This chapter provides an overview of the nature of arbitration agreements. An arbitration agreement between the parties is regarded as a contract which expressly states the parties' wish to have their disputes resolved by means of international commercial arbitration. This kind of contract is voluntarily reached between the parties, allowing them to determine the time and place of arbitration, select the arbitrators to hear their case and choose the laws governing both procedural and substantive matters. The concept of pacta sunt servanda binds the parties to perform the arbitration agreement made between them without the pressure from the state. The chapter first discusses two types of arbitration agreement, the ‘arbitration clause’ and the ‘submission clause’, as well as the format of the agreement. It then looks at the separability of arbitration agreement and the law governing such an agreement, along with the suspension of legal proceedings with regards to an arbitration agreement. It also considers the three founding principles of the Arbitration (Scotland) Act 2010 that have direct impact on the parties' arbitration agreement.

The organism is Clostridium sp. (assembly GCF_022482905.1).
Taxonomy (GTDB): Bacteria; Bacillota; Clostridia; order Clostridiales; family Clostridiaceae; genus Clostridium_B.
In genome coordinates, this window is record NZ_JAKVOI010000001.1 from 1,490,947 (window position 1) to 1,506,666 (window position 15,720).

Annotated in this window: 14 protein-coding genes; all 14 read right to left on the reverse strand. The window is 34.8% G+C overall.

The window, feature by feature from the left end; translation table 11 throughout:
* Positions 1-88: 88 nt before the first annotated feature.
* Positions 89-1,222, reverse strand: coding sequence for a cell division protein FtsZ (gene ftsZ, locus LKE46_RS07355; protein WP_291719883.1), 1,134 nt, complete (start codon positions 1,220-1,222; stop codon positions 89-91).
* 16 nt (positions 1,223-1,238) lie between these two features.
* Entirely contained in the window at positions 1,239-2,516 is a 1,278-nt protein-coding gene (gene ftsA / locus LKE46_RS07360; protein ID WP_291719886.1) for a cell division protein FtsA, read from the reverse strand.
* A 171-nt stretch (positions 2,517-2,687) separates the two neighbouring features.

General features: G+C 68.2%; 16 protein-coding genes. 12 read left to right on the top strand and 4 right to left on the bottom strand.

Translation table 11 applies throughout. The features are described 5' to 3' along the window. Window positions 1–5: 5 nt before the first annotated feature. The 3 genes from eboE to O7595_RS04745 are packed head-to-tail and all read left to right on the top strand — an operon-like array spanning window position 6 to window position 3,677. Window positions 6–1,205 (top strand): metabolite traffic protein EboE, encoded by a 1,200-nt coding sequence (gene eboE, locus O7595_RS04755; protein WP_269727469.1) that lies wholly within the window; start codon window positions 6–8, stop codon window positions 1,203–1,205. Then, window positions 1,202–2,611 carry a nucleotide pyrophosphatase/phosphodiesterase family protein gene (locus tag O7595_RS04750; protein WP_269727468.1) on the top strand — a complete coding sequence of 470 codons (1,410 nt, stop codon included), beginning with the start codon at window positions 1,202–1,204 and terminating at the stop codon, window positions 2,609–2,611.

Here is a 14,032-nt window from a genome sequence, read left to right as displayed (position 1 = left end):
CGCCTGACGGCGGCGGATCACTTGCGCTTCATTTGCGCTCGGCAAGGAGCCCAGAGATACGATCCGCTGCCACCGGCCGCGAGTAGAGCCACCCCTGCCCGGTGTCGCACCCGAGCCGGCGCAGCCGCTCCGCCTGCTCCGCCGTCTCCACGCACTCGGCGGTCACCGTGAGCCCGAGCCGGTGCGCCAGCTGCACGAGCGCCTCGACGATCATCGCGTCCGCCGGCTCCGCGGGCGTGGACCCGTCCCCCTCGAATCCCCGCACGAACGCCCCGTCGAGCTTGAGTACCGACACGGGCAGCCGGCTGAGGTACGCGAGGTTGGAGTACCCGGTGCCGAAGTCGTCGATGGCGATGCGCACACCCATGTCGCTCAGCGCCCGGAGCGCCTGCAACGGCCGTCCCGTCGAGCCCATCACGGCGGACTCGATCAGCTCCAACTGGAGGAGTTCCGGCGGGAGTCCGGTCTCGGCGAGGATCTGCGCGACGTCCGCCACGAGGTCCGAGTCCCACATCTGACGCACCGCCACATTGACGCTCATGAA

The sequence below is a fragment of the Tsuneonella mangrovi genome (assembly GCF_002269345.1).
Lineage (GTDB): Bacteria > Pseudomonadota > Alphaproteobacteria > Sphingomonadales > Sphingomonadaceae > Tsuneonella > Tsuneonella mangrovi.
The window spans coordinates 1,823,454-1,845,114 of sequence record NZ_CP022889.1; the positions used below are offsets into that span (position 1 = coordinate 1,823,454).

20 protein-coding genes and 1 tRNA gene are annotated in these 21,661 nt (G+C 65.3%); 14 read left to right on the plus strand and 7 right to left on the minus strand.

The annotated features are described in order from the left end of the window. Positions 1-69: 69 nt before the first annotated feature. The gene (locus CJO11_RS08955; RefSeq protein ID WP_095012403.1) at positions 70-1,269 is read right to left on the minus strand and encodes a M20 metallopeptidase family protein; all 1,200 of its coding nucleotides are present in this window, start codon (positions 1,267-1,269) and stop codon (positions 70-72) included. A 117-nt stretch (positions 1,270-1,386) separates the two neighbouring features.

Keywords: arbitration agreement, abitration contract, international commercial arbitration, arbitration, pacta sunt servanda, arbitration clause, submission clause, separability, legal proceedings, Arbitration (Scotland) Act 2010
Edinburgh Scholarship Online requires a subscription or purchase to access the full text of books within the service. Public users can however freely search the site and view the abstracts and keywords for each book and chapter.
If you think you should have access to this title, please contact your librarian.
To troubleshoot, please check our FAQs, and if you can't find the answer there, please contact us.